Tourist Attraction in Campo Grande: Museu das Culturas Dom Bosco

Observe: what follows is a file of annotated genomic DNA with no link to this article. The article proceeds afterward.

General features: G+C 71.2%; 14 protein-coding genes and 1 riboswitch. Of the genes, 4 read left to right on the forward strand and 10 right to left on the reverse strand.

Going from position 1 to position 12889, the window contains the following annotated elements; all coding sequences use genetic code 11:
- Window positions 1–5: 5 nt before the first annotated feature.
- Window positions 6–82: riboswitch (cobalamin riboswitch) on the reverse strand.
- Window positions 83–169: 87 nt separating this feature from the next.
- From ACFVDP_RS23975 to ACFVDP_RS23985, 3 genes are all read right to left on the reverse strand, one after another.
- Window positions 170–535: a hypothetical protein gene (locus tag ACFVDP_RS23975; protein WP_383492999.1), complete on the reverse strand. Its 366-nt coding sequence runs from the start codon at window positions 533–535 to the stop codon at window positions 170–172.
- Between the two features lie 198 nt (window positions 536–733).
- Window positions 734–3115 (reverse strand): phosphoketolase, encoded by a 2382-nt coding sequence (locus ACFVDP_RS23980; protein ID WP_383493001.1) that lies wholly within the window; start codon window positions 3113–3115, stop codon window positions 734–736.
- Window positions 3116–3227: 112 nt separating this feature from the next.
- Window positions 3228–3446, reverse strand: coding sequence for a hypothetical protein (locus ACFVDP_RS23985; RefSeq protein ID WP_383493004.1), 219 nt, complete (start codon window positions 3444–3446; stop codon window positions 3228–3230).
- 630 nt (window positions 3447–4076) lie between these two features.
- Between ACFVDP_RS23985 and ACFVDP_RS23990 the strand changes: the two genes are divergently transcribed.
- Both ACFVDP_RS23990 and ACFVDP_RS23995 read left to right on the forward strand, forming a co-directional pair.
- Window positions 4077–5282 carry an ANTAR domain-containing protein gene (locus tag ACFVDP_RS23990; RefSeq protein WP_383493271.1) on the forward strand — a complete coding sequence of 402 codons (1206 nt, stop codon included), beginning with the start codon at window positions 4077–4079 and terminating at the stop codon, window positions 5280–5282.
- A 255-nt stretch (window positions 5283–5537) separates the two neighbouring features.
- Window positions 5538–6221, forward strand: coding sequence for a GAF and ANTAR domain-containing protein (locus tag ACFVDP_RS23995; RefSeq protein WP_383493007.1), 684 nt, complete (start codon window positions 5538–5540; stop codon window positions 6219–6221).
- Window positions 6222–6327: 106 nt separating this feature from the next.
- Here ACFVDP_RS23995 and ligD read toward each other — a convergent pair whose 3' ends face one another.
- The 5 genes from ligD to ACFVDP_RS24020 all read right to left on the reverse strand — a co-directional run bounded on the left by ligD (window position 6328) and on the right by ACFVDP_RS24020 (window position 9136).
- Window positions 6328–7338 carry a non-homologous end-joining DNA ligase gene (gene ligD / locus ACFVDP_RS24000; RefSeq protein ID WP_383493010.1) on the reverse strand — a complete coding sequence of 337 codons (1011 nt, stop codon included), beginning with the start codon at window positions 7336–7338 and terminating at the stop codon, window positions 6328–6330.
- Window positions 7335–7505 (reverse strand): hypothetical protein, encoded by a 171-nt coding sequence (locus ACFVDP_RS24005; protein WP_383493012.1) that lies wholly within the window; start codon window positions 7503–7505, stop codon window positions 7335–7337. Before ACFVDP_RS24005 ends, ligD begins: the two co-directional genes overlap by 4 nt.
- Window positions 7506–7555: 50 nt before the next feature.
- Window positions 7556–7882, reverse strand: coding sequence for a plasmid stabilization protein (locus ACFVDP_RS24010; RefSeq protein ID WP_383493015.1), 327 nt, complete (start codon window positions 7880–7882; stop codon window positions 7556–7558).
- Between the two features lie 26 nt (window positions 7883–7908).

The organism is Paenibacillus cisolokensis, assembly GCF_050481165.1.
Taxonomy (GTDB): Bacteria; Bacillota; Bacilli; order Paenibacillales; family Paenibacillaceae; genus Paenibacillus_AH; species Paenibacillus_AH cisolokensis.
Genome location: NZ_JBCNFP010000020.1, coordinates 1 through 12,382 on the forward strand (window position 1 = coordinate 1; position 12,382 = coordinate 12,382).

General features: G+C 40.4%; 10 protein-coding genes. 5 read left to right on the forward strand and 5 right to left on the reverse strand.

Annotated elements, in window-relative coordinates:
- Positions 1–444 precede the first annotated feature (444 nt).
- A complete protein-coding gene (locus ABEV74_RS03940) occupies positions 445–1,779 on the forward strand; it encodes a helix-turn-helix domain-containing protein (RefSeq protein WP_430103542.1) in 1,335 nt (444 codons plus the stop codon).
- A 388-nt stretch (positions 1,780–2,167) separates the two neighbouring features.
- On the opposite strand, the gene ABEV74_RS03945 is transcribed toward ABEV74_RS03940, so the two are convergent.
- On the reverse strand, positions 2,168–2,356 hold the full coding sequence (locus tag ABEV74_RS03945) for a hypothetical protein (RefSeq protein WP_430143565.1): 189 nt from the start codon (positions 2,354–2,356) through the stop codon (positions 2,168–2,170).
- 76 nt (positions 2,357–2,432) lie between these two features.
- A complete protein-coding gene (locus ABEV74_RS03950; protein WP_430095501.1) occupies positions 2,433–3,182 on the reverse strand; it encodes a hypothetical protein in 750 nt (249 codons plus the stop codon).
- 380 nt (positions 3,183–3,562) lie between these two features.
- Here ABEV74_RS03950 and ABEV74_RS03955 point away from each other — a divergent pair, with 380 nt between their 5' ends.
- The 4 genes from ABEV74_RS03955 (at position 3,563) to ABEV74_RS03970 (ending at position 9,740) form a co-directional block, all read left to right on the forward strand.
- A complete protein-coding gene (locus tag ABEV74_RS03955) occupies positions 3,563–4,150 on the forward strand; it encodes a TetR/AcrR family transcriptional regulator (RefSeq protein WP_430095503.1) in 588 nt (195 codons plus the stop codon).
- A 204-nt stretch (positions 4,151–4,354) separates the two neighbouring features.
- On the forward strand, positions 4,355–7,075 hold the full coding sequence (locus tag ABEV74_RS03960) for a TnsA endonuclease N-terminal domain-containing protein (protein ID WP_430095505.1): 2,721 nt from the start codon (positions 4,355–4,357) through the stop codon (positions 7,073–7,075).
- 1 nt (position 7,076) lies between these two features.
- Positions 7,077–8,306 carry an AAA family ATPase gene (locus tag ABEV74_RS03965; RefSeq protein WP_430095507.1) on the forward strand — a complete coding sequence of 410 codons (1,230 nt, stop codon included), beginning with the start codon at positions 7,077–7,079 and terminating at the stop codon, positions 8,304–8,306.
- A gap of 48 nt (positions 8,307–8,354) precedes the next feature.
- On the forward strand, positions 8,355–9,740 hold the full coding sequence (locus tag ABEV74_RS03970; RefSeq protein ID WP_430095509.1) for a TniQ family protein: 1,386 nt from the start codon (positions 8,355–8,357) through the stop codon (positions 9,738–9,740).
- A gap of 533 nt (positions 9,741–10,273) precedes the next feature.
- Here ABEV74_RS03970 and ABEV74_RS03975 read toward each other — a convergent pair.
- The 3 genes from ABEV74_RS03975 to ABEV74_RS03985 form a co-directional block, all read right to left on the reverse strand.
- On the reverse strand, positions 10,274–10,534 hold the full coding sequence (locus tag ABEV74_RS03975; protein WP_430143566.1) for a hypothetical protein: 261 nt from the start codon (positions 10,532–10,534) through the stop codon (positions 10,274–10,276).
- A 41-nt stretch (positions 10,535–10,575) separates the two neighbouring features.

Museum of Cultures Dom Bosco is a Brazilian museum, idealized by the Salesian Province of Mato Grosso located in Campo Grande, Mato Grosso do Sul (MS). Better known as the Museum of the Indian, it was created in 1950 and inaugurated on October 27, 1951 by Salesian parents. The museum is known worldwide for the scientific rigor of its considerable collection. It is located in the Park of Indigenous Nations and it aims at development, education, leisure for adults and children. In its existence the museum formed a rich and varied collection due to the work and dedication of the following Salesians: Félix Zavataro, Cesar Albisetti, Angelo Jaime Venturelli, João Falco and recently Emilia Kashimoto in the area of archeology, Aivone Carvalho in the area of ethnology and Liane Calarge in the area of paleontology. The building has a reception, an auditorium for 130 people and space for themed exhibitions. It also has access ramps for the disabled and the elderly, which is a differential. The Museum today houses a collection of the most significant, elaborated by the taxidermist Giovani Magnin, during his trips made to the marsh and other regions. It has 40,000 pieces divided among different areas such as mineralogy, paleontology, ethnography, archeology and zoology and more than 5,000 indigenous pieces from various cultures like Xavantes, Bororos and others, as well as hundreds of birds and mammals of the Pantanal embalmed, thousands of shells and butterflies of several continents, plus a huge collection of minerals and insects.